Thursday, April 29, 2004

Time of the Shark
If these were normal times, we'd be talking about how the blood is in the water and it's only a matter of time before the Bush/Cheney administration was going to be shark shit. Other administrations would be hiding in a bunker in the wake of today's news alone: approval numbers plummeting, ever-growing skepticism about Bush and Cheney's basic truthfulness regarding 9/11, and the Iraq war looking more and more like a fiasco every day, especially through the eyes of the Iraqis themselves.

But these are not normal times. Politically, not much goes according to long-established form anymore. The presidential election, if it were held today, would be a dead heat. John Kerry is getting very little traction out of all this.

The reasons are several. For one thing, Bush's advertising is defining Kerry better than Kerry is defining himself. (And Kerry hasn't spent nearly the money on advertising Bush has.) And then there's the more troubling reason: Kerry is looking more and more like a bad candidate every day, somebody who fails to understand what is at stake. Kerry's attempt this week to redefine himself as the candidate of economic opportunity doesn't strike me as a very good idea. It is--to return to a theme sounded here before--a strategy that could have been adopted by any Democrat in the last 30 years, but this is most assuredly not like any election in the last 30 years. (Or 60 or 100. To find a precedent for this one, you have to go back to 1864 at least.)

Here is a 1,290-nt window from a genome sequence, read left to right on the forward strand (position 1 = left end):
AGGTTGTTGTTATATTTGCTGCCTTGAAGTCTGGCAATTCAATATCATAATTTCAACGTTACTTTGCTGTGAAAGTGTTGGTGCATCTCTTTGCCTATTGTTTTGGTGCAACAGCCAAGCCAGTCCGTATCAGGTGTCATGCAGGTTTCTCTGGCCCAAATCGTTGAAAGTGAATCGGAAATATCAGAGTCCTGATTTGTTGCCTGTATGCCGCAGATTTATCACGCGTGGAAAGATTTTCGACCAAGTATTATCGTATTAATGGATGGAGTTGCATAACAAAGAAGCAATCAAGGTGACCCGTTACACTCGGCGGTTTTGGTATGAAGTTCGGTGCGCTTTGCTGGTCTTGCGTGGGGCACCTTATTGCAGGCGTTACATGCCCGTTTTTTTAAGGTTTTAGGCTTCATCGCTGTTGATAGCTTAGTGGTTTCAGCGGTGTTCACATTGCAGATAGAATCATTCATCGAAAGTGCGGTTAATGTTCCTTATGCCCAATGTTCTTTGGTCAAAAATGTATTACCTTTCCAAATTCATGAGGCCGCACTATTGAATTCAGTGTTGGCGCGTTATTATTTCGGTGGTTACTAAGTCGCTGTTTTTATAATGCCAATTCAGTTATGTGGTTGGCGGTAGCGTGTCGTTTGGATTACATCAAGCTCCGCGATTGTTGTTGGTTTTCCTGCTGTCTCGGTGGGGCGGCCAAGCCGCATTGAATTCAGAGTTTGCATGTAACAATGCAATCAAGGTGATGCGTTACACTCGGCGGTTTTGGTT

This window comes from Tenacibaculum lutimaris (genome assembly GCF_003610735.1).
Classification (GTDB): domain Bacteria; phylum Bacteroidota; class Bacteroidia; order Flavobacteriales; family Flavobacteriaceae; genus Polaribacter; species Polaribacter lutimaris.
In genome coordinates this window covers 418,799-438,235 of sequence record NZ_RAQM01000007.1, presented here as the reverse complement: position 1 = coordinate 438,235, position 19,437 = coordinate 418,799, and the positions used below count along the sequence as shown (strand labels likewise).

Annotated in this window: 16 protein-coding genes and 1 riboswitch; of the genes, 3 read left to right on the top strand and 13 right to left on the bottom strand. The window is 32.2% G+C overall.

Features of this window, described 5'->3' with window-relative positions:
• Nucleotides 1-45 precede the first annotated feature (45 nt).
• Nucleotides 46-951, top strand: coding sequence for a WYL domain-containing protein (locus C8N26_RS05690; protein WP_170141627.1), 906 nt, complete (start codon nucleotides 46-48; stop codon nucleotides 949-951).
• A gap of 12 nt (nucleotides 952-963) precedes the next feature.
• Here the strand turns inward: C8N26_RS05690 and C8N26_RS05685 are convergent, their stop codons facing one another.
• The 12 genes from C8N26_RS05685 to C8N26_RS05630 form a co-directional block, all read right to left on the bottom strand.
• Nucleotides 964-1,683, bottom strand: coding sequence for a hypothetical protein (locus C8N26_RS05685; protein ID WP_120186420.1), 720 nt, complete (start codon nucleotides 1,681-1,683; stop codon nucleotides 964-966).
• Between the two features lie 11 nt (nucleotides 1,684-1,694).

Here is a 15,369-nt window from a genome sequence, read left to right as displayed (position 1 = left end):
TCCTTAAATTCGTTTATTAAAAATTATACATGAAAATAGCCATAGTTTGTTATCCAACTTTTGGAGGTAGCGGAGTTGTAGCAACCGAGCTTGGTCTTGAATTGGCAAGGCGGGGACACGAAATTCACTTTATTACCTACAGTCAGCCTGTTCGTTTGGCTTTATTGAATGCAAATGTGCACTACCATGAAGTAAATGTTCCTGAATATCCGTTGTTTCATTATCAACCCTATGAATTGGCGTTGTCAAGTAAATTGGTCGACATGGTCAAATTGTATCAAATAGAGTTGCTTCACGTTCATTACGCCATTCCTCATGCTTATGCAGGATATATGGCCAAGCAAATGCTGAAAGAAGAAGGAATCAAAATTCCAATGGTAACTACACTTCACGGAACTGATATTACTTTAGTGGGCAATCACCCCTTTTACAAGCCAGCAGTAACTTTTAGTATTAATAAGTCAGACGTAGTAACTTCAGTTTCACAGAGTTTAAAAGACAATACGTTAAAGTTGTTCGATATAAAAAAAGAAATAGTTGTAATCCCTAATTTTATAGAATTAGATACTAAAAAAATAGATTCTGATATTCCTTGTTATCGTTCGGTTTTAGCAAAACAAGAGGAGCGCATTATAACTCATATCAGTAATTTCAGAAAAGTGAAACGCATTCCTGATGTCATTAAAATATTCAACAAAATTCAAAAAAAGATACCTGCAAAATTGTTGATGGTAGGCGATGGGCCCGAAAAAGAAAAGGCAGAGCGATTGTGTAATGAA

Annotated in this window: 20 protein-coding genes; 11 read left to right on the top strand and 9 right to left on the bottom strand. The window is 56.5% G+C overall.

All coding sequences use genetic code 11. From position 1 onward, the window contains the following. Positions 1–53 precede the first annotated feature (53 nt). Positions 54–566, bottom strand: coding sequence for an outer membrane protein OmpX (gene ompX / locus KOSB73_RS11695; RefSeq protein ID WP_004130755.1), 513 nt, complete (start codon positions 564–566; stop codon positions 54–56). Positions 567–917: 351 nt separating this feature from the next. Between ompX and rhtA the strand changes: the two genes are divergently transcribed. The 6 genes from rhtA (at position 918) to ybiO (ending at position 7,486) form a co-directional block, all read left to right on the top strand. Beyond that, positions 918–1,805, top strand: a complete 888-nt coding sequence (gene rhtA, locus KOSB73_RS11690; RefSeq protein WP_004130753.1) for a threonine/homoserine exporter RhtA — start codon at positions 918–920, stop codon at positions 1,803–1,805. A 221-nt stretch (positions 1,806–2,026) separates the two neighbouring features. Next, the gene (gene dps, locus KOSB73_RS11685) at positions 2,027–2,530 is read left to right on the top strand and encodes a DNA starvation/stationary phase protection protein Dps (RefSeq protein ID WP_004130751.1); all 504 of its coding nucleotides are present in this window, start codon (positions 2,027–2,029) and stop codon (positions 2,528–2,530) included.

Last year, I blasted people like Dick Gephardt and Joe Lieberman for refusing to understand that the 2004 election is essentially a fight for survival--survival not just of the Democratic Party as an institution capable of carrying on the ideals it's stood for historically, but for the very viability of those ideals. But Gephardt, Lieberman, and other Democratic centrists insisted on conducting the campaign in a gentlemanly fashion, even though for 10 years the Republicans have fought elections like back-alley brawlers who would sucker-punch their own grandmothers if it would get them a win. And now I'm afraid Kerry is taking the same high road to defeat.

If the Republicans win the electoral war this fall, they are going to take those of us who oppose them prisoner, and then machine-gun us--if not literally, then figuratively, by gutting everything we stand for, and on such a scale that they will leave nothing for some future Democratic administration to rebuild. Actually, they've already started. In the latest Harper's, Bryant Urstadt describes how the machinery of environmental protection developed since Nixon's day has been largely dismantled, not by anything that attracts publicity or Congressional oversight, but by a combination of bureaucratic action and inaction, mostly unreported and unknown. Most troubling is the attrition among environmental regulators--over 200 experienced hands have quit in frustration, which quite effectively ties the hands of any future administration inclined to protect the environment. And that's just one example. Bush will continue to have his impact long after he's gone--and if he's gone in 2009 instead of 2005, it's only going to be worse.